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Anne Arquit Niederberger8/23/20 12:00 AM3 min read

Never heard of a Choice Engine?

First of all, hats off to the whole ACEEE team for pulling off their first ever virtual Buildings Summer Study this past week! It was a very different experience than the Asilomar summer camp setting we all cherish – and I know it was a lot of work for the organizers – but it succeeded in bringing together the leaders in the energy efficiency field as it always has. No small feat!

Writing from California, where flexible load prevented even worse outcomes, when temperatures recently soared into the triple digits in many parts of the state simultaneously, leading to rolling blackouts, the theme of “Efficiency: The Core of a Clean Energy Future” could not have been more apt. Roughly 400 papers were published across 13 tracks, ranging from residential technologies & programs to behavioral insights & applications. The program also included the – in light of the Black Lives Matter movement and COVID realities, timely – topic of energy efficiency equity, which was first introduced as a stand-alone track at the 2018 Summer Study. Lots of great papers! 

Enervee's contribution to the 2020 event was a paper in the market transformation innovation track entitled "Eliminating Market & Behavioral Barriers with Choice Engines".

For those who are unfamiliar with the term "choice engine", I encourage you to read this 2013 HBR article by Nobel Laureate Richard Thaler and his colleague Will Tucker. In a nutshell, Choice Engine® technology empowers consumers to make better buying decisions, without incentives – by aggregating and interpreting data from many sources, integrating the entire retail market, and changing the choice architecture, such that the efficient choice becomes the obvious choice.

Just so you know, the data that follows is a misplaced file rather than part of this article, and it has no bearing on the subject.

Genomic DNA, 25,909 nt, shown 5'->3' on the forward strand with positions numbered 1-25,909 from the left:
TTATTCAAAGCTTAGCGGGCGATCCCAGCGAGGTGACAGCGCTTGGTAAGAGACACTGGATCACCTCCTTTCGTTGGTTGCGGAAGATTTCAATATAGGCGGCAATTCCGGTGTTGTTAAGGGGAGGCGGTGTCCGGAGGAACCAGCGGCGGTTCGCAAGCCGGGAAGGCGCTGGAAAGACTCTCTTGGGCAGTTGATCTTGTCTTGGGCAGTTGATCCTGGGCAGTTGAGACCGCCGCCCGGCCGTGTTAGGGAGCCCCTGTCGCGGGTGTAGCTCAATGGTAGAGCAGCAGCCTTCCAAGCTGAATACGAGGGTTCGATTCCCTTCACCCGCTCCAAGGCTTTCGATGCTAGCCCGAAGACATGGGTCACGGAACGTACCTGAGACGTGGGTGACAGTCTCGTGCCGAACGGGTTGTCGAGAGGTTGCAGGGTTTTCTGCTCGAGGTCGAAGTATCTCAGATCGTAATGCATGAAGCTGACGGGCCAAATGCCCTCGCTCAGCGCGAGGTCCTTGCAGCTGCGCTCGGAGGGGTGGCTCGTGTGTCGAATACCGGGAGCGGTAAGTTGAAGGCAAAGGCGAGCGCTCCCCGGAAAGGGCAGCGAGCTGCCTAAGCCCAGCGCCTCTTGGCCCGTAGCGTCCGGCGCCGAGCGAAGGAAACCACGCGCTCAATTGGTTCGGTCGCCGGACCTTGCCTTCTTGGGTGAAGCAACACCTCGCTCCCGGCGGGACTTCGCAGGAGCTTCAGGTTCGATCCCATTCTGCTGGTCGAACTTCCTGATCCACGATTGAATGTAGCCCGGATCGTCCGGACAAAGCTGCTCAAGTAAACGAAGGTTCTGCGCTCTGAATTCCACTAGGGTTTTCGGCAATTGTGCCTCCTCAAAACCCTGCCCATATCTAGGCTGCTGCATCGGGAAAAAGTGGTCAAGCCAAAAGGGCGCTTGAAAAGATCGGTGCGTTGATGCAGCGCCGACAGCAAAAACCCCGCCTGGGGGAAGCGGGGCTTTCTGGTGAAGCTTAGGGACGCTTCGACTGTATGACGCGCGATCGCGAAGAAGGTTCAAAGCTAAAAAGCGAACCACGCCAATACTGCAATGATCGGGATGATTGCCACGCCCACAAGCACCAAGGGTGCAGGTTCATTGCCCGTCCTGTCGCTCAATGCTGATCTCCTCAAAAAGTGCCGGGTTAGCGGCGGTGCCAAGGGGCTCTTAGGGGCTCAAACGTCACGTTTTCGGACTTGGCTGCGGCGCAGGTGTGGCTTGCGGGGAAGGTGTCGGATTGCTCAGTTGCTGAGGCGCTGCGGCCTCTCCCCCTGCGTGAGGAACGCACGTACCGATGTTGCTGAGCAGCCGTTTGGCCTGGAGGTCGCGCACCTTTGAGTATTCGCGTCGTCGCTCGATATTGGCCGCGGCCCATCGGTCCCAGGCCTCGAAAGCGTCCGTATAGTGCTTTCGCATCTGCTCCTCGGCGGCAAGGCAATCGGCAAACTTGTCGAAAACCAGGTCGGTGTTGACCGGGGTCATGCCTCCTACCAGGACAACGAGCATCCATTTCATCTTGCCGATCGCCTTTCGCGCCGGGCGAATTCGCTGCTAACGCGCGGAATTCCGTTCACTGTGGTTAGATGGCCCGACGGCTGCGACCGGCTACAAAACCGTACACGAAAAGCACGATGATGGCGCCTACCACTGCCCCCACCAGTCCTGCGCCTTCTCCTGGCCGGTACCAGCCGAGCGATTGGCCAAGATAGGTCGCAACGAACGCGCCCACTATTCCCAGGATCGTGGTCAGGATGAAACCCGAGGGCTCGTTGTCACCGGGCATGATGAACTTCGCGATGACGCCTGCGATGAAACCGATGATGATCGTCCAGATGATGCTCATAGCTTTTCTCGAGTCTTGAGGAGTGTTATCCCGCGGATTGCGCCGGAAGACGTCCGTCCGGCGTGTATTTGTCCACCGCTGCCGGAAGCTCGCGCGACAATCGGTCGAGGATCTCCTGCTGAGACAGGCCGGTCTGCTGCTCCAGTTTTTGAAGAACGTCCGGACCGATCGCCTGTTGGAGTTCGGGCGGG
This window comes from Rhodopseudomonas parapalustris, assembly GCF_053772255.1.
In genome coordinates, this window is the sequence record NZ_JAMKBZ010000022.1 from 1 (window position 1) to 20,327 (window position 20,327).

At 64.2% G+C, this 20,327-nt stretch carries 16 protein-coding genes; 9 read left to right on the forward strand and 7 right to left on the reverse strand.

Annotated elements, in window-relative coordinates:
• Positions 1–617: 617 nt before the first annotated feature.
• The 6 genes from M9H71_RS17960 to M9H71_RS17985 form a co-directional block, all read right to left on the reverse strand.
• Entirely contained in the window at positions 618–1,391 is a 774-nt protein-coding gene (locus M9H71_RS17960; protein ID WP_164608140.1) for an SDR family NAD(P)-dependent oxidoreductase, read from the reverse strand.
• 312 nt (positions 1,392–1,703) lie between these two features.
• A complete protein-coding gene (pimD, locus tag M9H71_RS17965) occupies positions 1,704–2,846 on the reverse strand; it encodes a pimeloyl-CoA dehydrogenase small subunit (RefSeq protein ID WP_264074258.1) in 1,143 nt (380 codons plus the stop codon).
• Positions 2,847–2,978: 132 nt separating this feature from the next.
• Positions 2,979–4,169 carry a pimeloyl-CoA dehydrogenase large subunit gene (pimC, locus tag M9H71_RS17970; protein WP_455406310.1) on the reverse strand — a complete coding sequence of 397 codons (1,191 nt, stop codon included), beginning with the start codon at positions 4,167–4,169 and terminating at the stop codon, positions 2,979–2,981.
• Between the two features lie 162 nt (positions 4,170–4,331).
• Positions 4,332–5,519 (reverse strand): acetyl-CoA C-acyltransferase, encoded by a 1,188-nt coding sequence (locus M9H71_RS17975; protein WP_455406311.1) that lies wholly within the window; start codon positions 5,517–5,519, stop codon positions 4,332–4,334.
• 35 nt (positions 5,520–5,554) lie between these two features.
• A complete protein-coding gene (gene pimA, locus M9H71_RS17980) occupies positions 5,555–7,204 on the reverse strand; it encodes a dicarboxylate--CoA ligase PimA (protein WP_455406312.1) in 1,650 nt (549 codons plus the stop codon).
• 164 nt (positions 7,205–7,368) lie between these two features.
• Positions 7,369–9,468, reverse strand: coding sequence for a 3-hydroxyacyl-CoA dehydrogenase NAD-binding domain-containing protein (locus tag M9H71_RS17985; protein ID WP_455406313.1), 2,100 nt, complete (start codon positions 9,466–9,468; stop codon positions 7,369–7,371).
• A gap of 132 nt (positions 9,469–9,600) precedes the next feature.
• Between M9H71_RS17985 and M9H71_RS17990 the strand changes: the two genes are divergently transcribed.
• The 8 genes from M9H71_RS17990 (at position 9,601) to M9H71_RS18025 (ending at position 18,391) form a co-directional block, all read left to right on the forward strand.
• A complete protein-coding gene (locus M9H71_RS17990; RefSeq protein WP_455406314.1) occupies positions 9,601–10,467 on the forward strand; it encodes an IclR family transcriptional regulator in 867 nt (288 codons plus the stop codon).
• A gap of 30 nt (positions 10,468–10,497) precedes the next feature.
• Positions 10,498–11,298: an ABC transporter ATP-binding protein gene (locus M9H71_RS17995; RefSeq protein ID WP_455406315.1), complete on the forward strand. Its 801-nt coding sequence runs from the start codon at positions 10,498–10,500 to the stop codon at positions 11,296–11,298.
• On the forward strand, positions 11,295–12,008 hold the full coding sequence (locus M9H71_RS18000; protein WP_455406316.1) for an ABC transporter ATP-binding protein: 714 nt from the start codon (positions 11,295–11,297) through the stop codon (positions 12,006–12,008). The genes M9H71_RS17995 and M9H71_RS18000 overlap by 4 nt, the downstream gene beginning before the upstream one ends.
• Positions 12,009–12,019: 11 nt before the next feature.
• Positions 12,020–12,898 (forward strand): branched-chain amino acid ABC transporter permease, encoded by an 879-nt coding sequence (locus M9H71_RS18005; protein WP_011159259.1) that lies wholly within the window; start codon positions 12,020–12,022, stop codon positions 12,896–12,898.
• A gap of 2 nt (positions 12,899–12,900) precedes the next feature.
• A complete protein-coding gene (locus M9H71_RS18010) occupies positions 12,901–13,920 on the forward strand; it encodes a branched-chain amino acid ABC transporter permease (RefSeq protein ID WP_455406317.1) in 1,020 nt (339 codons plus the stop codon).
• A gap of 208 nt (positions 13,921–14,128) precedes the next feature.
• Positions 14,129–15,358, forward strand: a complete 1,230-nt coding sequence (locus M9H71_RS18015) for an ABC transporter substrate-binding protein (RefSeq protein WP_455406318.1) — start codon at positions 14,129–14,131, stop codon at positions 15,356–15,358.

Online utility marketplaces powered by Choice Engine technology were first deployed in 2014/2015, some as pilot or demonstration projects. They were designed to eliminate persistent, pervasive and well-documented barriers to capturing a greater share of economic energy efficiency potential, and they integrate behavioral theory and insights. Rigorous, previously published empirical research confirmed the impact of the resulting designs on consumer choice. Enervee's latest ACEEE paper advances our understanding by reporting results from the growing number of utility marketplace impact assessments prepared by leading evaluation firms. Key insights from these studies include:

  • Decision-based marketplaces featuring Choice Engine technology eliminate pervasive barriers that prevent private investment into energy efficient consumer products.
  • Leading evaluation firms have developed methods to quantify the resulting energy savings and have documented significant cost-effective savings that were previously untapped potential.
  • The dominant contribution of market-based savings, without reliance on incentives, leads to favorable overall cost metrics, while delivering energy and non-energy benefits.
  • There is significant potential to scale impact and improve cost metrics with enhanced marketing efforts.

To learn more, download the full paper, which also addresses:

  • Rapid growth of online utility marketplaces, with revenue anticipated to quadruple from $118.2 million in 2020 to $468.0 million by 2028
  • Fundamental difference between “decision-based” and “direct sale” marketplaces, with Choice Engine technology as the differentiator
  • Proven influence of decision-based marketplaces on consumer choice
  • Current utility marketplace deployments
  • Independent assessments of energy and carbon impacts. Studies conducted on behalf of AEP Ohio and Con Edison, for example, found that these two deployments cut electricity demand by 16 megawatts (MW) and delivered over 41 GWh of electricity savings on a gross, first-year basis (186 MW and 543 GWh on a lifetime basis).

The paper also points out that the online marketplaces – available 365 days a year, 24 hours a day, and which facilitate safe, online purchases – were among the few energy efficiency program offerings that proved resilient in light of the COVID-19 pandemic stay-at-home orders.